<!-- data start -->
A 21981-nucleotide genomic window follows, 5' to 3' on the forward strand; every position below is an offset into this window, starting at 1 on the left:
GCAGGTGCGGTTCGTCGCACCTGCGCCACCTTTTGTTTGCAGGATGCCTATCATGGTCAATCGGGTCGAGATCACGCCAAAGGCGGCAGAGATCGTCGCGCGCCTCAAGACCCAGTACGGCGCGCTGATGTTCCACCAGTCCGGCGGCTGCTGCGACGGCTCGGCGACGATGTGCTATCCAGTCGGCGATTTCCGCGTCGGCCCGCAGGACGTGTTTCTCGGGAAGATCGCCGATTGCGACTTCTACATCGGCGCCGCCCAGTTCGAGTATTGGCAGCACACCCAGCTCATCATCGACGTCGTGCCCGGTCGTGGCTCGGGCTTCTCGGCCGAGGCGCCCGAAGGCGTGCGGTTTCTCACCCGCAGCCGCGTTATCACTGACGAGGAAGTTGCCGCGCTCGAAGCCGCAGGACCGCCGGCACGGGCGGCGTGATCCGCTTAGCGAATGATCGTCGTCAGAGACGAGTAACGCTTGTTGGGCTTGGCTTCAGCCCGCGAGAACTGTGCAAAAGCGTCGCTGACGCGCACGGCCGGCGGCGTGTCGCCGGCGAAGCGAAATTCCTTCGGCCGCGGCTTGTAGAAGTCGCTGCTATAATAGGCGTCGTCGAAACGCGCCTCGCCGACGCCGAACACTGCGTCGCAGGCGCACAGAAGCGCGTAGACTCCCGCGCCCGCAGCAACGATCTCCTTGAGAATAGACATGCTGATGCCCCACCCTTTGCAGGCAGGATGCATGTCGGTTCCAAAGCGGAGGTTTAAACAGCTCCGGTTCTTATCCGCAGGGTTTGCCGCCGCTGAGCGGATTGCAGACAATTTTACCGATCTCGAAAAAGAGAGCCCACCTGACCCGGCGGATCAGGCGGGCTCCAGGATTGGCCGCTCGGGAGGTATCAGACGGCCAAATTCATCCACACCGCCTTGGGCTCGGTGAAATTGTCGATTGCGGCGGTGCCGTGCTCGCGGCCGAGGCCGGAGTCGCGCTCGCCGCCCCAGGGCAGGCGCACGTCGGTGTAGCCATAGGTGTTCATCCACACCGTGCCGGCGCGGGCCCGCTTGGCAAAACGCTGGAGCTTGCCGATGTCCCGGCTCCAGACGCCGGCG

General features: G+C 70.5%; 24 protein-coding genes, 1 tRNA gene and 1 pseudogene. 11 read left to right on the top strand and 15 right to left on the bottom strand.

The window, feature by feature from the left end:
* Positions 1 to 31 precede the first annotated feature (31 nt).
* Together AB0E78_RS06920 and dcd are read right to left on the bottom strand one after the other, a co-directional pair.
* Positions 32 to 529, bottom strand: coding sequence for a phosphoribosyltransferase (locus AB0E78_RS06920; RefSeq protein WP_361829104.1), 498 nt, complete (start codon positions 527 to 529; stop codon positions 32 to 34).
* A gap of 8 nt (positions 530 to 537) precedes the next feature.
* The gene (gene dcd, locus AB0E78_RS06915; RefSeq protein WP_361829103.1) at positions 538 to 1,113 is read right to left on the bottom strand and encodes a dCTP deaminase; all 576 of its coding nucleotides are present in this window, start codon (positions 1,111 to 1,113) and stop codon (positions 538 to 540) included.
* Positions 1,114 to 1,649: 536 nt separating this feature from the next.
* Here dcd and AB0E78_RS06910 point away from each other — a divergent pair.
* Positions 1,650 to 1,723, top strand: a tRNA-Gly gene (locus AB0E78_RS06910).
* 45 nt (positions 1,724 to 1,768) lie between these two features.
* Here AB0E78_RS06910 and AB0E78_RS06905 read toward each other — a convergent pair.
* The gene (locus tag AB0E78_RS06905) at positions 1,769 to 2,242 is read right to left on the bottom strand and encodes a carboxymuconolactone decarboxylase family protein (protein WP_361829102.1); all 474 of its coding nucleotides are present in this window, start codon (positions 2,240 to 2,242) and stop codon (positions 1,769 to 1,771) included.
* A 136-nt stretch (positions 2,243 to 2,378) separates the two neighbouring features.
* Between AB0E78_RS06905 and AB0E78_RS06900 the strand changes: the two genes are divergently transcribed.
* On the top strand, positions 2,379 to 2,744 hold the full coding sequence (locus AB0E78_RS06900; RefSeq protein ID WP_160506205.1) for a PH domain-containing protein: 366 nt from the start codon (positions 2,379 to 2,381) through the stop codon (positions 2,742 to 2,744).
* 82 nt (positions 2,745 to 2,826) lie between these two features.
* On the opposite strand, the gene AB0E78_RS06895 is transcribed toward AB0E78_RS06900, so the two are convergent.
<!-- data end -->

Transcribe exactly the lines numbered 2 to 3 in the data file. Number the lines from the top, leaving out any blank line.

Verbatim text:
GCAGGTGCGGTTCGTCGCACCTGCGCCACCTTTTGTTTGCAGGATGCCTATCATGGTCAATCGGGTCGAGATCACGCCAAAGGCGGCAGAGATCGTCGCGCGCCTCAAGACCCAGTACGGCGCGCTGATGTTCCACCAGTCCGGCGGCTGCTGCGACGGCTCGGCGACGATGTGCTATCCAGTCGGCGATTTCCGCGTCGGCCCGCAGGACGTGTTTCTCGGGAAGATCGCCGATTGCGACTTCTACATCGGCGCCGCCCAGTTCGAGTATTGGCAGCACACCCAGCTCATCATCGACGTCGTGCCCGGTCGTGGCTCGGGCTTCTCGGCCGAGGCGCCCGAAGGCGTGCGGTTTCTCACCCGCAGCCGCGTTATCACTGACGAGGAAGTTGCCGCGCTCGAAGCCGCAGGACCGCCGGCACGGGCGGCGTGATCCGCTTAGCGAATGATCGTCGTCAGAGACGAGTAACGCTTGTTGGGCTTGGCTTCAGCCCGCGAGAACTGTGCAAAAGCGTCGCTGACGCGCACGGCCGGCGGCGTGTCGCCGGCGAAGCGAAATTCCTTCGGCCGCGGCTTGTAGAAGTCGCTGCTATAATAGGCGTCGTCGAAACGCGCCTCGCCGACGCCGAACACTGCGTCGCAGGCGCACAGAAGCGCGTAGACTCCCGCGCCCGCAGCAACGATCTCCTTGAGAATAGACATGCTGATGCCCCACCCTTTGCAGGCAGGATGCATGTCGGTTCCAAAGCGGAGGTTTAAACAGCTCCGGTTCTTATCCGCAGGGTTTGCCGCCGCTGAGCGGATTGCAGACAATTTTACCGATCTCGAAAAAGAGAGCCCACCTGACCCGGCGGATCAGGCGGGCTCCAGGATTGGCCGCTCGGGAGGTATCAGACGGCCAAATTCATCCACACCGCCTTGGGCTCGGTGAAATTGTCGATTGCGGCGGTGCCGTGCTCGCGGCCGAGGCCGGAGTCGCGCTCGCCGCCCCAGGGCAGGCGCACGTCGGTGTAGCCATAGGTGTTCATCCACACCGTGCCGGCGCGGGCCCGCTTGGCAAAACGCTGGAGCTTGCCGATGTCCCGGCTCCAGACGCCGGCG

General features: G+C 70.5%; 24 protein-coding genes, 1 tRNA gene and 1 pseudogene. 11 read left to right on the top strand and 15 right to left on the bottom strand.